Police officers are observers by nature. It drives friends and family nuts sometimes, but what do you do? We’re trained to hunt, made worse by the fact that we don’t even know what we’re hunting half the time. So we watch, constantly taking in samples of our environment, running it through the “DonuTron 1000” that is our brain (yes, I just made that up), processing it for anything out of the ordinary, and spitting it back out.
Do you ever get a kick out of overhearing a random conversation from the table behind you at a restaurant? Same thing, but going 24/7 in our heads, even while walking down a sidewalk, as I was tonight.
“…Actually, I just bummed this from someone inside,” the man was explaining.
“Well, how about a dollar then?” my future client was asking. “That way I can go buy some.” The other man sighed.
I stopped and joined the conversation. “I’m sorry, do you know each other?”
“Yeah, we’re friends!” Scrappy volunteered (before the other man could interject).
I raised my eyebrow and feigned surprise. “Small world! I’m friends with Dusty also!” And it was true. Dusty was a fireman, but to his credit he was much less pervy than the rest. And that’s saying a lot.
It was that time of year again, prime time for vagrants. Temperatures dropped to a point that it was no longer practical to sleep on an open rooftop or on the courthouse lawn, the latter being more difficult than ever since the “Occupy” nuts had taken their space.
The temperatures meant they had to use the shelter (of which there was really only one in town), but it was also the holiday shopping season and guilty-feeling people were everywhere with crisp ten and 20 dollar bills, just waiting to be harassed at the next sidewalk or mall entrance. Awareness of this cash and that there were people eager to spend it makes them aggressive, and competition for space in the shelter (and now the courthouse lawn) made them pushy.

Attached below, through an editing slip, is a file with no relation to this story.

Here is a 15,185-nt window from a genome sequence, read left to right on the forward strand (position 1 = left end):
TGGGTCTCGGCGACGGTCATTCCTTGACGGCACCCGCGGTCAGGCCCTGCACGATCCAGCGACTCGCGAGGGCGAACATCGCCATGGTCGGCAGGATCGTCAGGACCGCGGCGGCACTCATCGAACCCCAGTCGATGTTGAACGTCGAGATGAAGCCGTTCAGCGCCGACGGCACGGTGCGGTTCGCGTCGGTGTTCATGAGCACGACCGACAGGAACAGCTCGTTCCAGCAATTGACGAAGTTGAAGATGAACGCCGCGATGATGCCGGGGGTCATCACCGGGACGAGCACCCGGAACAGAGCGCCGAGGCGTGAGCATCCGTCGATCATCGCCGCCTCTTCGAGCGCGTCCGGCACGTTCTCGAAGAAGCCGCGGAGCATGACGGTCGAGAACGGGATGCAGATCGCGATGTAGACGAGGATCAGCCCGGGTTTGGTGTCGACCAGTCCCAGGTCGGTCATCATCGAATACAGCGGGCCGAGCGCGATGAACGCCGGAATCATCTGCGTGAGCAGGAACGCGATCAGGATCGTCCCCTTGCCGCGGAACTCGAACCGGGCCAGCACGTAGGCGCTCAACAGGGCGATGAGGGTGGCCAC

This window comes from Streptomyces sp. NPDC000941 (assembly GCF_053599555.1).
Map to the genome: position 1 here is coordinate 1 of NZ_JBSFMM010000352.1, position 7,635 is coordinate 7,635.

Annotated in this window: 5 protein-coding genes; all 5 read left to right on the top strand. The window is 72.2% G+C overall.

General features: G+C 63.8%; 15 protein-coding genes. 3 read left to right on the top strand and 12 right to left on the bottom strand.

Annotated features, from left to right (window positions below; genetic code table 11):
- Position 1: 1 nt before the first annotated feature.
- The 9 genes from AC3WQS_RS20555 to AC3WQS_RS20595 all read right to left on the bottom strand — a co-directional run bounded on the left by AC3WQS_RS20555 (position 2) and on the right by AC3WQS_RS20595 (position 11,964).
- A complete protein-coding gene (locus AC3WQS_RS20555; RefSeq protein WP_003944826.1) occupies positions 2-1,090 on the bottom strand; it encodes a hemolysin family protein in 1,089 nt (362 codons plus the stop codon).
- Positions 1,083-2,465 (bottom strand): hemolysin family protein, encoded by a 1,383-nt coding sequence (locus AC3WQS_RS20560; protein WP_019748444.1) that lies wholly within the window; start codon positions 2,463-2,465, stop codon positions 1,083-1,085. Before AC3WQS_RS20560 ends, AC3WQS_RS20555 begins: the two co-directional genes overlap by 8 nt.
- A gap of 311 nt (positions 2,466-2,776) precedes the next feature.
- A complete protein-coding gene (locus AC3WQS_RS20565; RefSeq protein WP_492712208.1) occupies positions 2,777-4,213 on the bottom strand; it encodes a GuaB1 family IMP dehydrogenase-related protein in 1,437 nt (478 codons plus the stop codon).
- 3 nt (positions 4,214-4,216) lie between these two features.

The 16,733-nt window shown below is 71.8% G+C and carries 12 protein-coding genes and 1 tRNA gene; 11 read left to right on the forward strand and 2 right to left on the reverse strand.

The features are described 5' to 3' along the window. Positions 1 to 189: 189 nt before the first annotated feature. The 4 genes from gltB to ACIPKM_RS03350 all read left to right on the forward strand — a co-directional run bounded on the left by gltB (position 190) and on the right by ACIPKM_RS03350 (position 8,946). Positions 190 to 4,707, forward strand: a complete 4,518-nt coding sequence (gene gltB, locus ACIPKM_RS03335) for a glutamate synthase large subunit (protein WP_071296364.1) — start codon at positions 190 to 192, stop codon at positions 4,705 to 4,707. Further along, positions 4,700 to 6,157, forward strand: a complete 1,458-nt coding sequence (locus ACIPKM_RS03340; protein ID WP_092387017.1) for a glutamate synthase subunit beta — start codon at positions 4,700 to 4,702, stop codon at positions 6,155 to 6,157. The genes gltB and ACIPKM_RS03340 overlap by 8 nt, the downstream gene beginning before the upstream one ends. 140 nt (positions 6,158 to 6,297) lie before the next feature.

Even rail riders (a different sub-set of bums) who were normally invisible by choice were out in force. In the last few days, I’d observed a few with the audacity to approach an elderly woman on a walker at her car on the front row of a hardware store, trunk open and gifts barely placed inside, about as vulnerable as she could be. They stood to either side of her, hands out and stepping closer. She was scared, and I was off duty, which turned out to be a bad combination for them. I reassured her with a smile, walked between her and them and eventually began flogging them like a rooster. (I know. Sounds weird to me, too—but it works.)
Dusty smiled gratefully and walked away, leaving me with my bum. In truth? I couldn’t stand this guy. We’d had this talk before but he was too drunk to remember. He went by “Scrappy” and loved living on the street. No medical issues, decent IQ at one point, he just hated work and liked being “free”. And unfortunately, his idea of “freedom” was to ask each and every human being he saw for money and cigarettes and feign delusions about Archangels to solidify his weirdness to seal the deal. In short, he was what insensitive people like me called a “bum” because that’s what “bums” do.
Some need mental help; most, in fact. Others, the minority, just had life pulled out from under their feet. But the ones that do it by choice? Not “vagrants”. Not “habitation challenged”. Just “bums”. Stupid people feel good about encouraging this lifestyle by handing them cash (or a smoke) and they can tuck their guilt away into a drawer again—but only if the subject walked away and stopped being there. If they stayed, the stupid people would then have to deal with them, and that wasn’t part of the $5 plan. And this guy? He was as persistent as Chinese water torture, and my last polite warning had been discarded like the others before it. Time to change it up.
“I’ve asked it nicely and I’ve asked it firmly, Scrappy. So now I’m beginning to think you just don’t care. About me. About the system.” I broke a major rule and reached around him with my left arm and grabbed his shoulder, pulling him uncomfortably close to my non-gun side and forcing him to walk down the sidewalk with me.
“We’re all just hanging by a thread here, my good man. Two thousand years of civilization, just hanging by a thread. It’s true. And you know how that works?” I looked towards him now. “Because of people like me, Scrappy. People like me maintaining a system of rules in order to live in a civilized society,” I explained as we walked, looking off to the stars wistfully. “We’re barely keeping it together as a society, and you’re straining that thread.” I pulled him yet closer.
“You like roosters?” I asked.
When Chattanooga Police Officer Alexander D. Teach is not patrolling our fair city on the heels of the criminal element, he is an occasional student, carpenter, boating enthusiast, and spends his spare time volunteering for the Boehm Birth Defects Center. Follow him on Facebook at www.facebook.com/alex.teach.